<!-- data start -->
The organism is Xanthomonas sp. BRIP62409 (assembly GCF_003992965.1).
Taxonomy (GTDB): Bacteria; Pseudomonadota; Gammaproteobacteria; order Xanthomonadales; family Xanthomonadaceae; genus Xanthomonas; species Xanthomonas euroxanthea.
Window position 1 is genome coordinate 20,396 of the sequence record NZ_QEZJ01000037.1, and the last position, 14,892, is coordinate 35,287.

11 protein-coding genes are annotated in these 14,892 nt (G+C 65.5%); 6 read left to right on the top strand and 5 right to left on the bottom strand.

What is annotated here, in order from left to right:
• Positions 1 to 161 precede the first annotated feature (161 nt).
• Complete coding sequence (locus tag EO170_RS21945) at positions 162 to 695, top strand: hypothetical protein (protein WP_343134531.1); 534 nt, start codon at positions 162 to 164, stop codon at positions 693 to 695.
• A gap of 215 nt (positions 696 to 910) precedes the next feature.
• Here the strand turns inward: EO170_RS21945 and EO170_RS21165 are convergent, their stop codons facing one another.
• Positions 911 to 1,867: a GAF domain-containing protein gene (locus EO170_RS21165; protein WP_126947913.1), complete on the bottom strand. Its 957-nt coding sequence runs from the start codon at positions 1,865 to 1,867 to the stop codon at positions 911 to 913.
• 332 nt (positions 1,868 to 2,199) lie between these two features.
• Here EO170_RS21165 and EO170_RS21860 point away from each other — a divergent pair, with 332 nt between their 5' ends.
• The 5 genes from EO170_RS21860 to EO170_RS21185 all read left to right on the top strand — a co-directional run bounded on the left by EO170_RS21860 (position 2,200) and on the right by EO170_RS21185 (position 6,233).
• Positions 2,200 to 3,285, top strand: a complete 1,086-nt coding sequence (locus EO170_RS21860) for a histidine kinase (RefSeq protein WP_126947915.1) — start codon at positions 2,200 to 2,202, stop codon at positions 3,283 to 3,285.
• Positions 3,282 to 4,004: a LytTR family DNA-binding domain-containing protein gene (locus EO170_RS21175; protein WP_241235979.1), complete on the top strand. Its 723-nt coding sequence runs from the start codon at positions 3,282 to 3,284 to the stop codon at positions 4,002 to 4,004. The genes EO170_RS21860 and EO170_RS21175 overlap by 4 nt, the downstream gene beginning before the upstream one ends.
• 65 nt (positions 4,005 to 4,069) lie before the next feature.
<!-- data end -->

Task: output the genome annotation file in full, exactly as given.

The organism is Xanthomonas sp. BRIP62409 (assembly GCF_003992965.1).
Taxonomy (GTDB): Bacteria; Pseudomonadota; Gammaproteobacteria; order Xanthomonadales; family Xanthomonadaceae; genus Xanthomonas; species Xanthomonas euroxanthea.
Window position 1 is genome coordinate 20,396 of the sequence record NZ_QEZJ01000037.1, and the last position, 14,892, is coordinate 35,287.

11 protein-coding genes are annotated in these 14,892 nt (G+C 65.5%); 6 read left to right on the top strand and 5 right to left on the bottom strand.

What is annotated here, in order from left to right:
• Positions 1 to 161 precede the first annotated feature (161 nt).
• Complete coding sequence (locus tag EO170_RS21945) at positions 162 to 695, top strand: hypothetical protein (protein WP_343134531.1); 534 nt, start codon at positions 162 to 164, stop codon at positions 693 to 695.
• A gap of 215 nt (positions 696 to 910) precedes the next feature.
• Here the strand turns inward: EO170_RS21945 and EO170_RS21165 are convergent, their stop codons facing one another.
• Positions 911 to 1,867: a GAF domain-containing protein gene (locus EO170_RS21165; protein WP_126947913.1), complete on the bottom strand. Its 957-nt coding sequence runs from the start codon at positions 1,865 to 1,867 to the stop codon at positions 911 to 913.
• 332 nt (positions 1,868 to 2,199) lie between these two features.
• Here EO170_RS21165 and EO170_RS21860 point away from each other — a divergent pair, with 332 nt between their 5' ends.
• The 5 genes from EO170_RS21860 to EO170_RS21185 all read left to right on the top strand — a co-directional run bounded on the left by EO170_RS21860 (position 2,200) and on the right by EO170_RS21185 (position 6,233).
• Positions 2,200 to 3,285, top strand: a complete 1,086-nt coding sequence (locus EO170_RS21860) for a histidine kinase (RefSeq protein WP_126947915.1) — start codon at positions 2,200 to 2,202, stop codon at positions 3,283 to 3,285.
• Positions 3,282 to 4,004: a LytTR family DNA-binding domain-containing protein gene (locus EO170_RS21175; protein WP_241235979.1), complete on the top strand. Its 723-nt coding sequence runs from the start codon at positions 3,282 to 3,284 to the stop codon at positions 4,002 to 4,004. The genes EO170_RS21860 and EO170_RS21175 overlap by 4 nt, the downstream gene beginning before the upstream one ends.
• 65 nt (positions 4,005 to 4,069) lie before the next feature.